F-51D Mustang At  Keflavik Air Base, Iceland, in September 1952
From Wikimedia Commons: "A U.S. Air Force North American F-51D-25-NA Mustang (s/n 44-73822) of the 192nd Fighter-Bomber Squadron, Nevada Air National Guard, 131st Fighter-Bomber Group, at Keflavik Air Base, Iceland, in September 1952. This deployment of 35 planes was the last overseas deployment of USAF F-51Ds. The F-51D 44-73822 is still flying with the civil registry "N51BS". However it is painted as an F-6C (RF-51D), s/n 44-84786, "Lil Margaret", 15th Reconnaissance Squadron.". United States Air Force, via Wikimedia Commons
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Cold warriors were a strange bunch. Immediately after the end of the single bloodiest war so far known to humanity, politicians, generals, diplomats, and other members of the government began preparing for the next, likely world-ending war between the United States-led NATO and the Russian-led Warsaw Pact. Thanks to documents recently released and published on the National Security Archive, part of that planning meant America almost put nuclear weapons in Iceland, and then didn’t tell Iceland about them.

Wait, what?

From Gizmodo:

Nuclear balancing is a weird, arcane, paranoid art. The weapons have to be close enough to an enemy so that they’re a credible threat, but concealed enough that it’s not easy to get rid of them. Keflavik Air Base in Iceland is about 1900 miles from Moscow. That’s about the reach of the B-58 Hustler nuclear bomber, and well within the range of the B-52 bomber, which could make it a decent place to possibly keep weapons.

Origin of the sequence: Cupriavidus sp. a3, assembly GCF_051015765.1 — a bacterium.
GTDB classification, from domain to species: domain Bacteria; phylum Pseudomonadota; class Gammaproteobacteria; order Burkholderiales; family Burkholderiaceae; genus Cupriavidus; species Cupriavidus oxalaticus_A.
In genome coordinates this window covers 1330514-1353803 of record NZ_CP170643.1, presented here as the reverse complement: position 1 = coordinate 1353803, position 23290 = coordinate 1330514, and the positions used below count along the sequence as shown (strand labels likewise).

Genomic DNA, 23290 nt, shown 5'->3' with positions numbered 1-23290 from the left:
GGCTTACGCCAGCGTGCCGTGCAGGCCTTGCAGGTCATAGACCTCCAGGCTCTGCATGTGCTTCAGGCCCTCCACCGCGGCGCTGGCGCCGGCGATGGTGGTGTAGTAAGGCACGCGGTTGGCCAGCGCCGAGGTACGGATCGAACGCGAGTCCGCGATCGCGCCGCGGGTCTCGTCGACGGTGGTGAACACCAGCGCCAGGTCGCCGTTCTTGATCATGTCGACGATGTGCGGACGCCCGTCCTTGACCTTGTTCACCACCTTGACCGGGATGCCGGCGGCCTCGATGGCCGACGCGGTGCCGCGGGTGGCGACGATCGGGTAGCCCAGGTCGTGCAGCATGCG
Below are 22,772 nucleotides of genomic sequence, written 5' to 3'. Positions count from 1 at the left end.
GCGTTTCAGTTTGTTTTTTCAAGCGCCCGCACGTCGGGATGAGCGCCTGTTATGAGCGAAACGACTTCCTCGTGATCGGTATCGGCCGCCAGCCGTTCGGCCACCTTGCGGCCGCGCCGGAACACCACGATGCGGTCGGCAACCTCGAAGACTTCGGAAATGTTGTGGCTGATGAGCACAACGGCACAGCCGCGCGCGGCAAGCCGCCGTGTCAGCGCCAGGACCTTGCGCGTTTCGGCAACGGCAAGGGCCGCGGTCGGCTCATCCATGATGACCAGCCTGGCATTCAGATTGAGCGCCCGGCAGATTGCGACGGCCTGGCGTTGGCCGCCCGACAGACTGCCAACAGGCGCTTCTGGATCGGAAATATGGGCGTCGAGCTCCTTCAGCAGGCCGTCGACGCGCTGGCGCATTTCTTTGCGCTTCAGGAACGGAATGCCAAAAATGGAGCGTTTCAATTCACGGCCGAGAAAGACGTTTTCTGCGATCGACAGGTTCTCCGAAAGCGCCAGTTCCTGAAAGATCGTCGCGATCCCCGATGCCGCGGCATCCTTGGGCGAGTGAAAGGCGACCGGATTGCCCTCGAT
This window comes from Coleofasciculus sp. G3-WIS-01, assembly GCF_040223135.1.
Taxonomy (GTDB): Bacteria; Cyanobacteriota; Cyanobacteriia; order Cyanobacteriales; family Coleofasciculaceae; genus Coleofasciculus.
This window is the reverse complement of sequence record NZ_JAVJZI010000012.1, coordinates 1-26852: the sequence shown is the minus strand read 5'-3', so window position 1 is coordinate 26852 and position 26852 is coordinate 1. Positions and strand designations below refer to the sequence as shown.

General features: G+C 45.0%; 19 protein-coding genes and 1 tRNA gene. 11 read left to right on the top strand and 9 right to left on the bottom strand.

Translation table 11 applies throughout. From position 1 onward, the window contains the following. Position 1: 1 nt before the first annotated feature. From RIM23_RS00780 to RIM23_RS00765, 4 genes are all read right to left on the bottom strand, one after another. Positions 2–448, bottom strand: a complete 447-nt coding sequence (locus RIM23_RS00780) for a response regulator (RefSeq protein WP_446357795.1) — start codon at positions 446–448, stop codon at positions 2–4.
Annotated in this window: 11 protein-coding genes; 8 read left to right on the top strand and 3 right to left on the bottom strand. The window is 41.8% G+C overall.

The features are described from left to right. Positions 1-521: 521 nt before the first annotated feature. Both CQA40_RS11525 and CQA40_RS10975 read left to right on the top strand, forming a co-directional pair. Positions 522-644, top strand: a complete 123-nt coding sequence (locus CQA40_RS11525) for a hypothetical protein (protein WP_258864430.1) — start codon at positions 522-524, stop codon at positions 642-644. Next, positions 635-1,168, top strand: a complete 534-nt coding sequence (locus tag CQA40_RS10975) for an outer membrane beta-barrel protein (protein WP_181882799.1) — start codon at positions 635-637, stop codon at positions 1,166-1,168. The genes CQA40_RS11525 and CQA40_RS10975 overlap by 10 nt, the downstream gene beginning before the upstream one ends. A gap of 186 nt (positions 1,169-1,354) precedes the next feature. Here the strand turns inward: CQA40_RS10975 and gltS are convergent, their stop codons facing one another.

Yet it wasn’t really Air Force bombers that were likely to be in Iceland. Instead, it was the Navy. From the National Security Archive:

Naval planes, like America’s P-3 Orion or the United Kingdom’s Avro Shackleton, could carry nuclear bombs used by the Navy, like the smaller MK 101 Lulu depth charge. It doesn’t appear that the Navy actually stored these weapons in Iceland, but the potential was there, which was almost as important.

Explore the newly released documents at the National Security Archive, and then quietly remember that there are still roughly 15,000 nuclear weapons in the world today.

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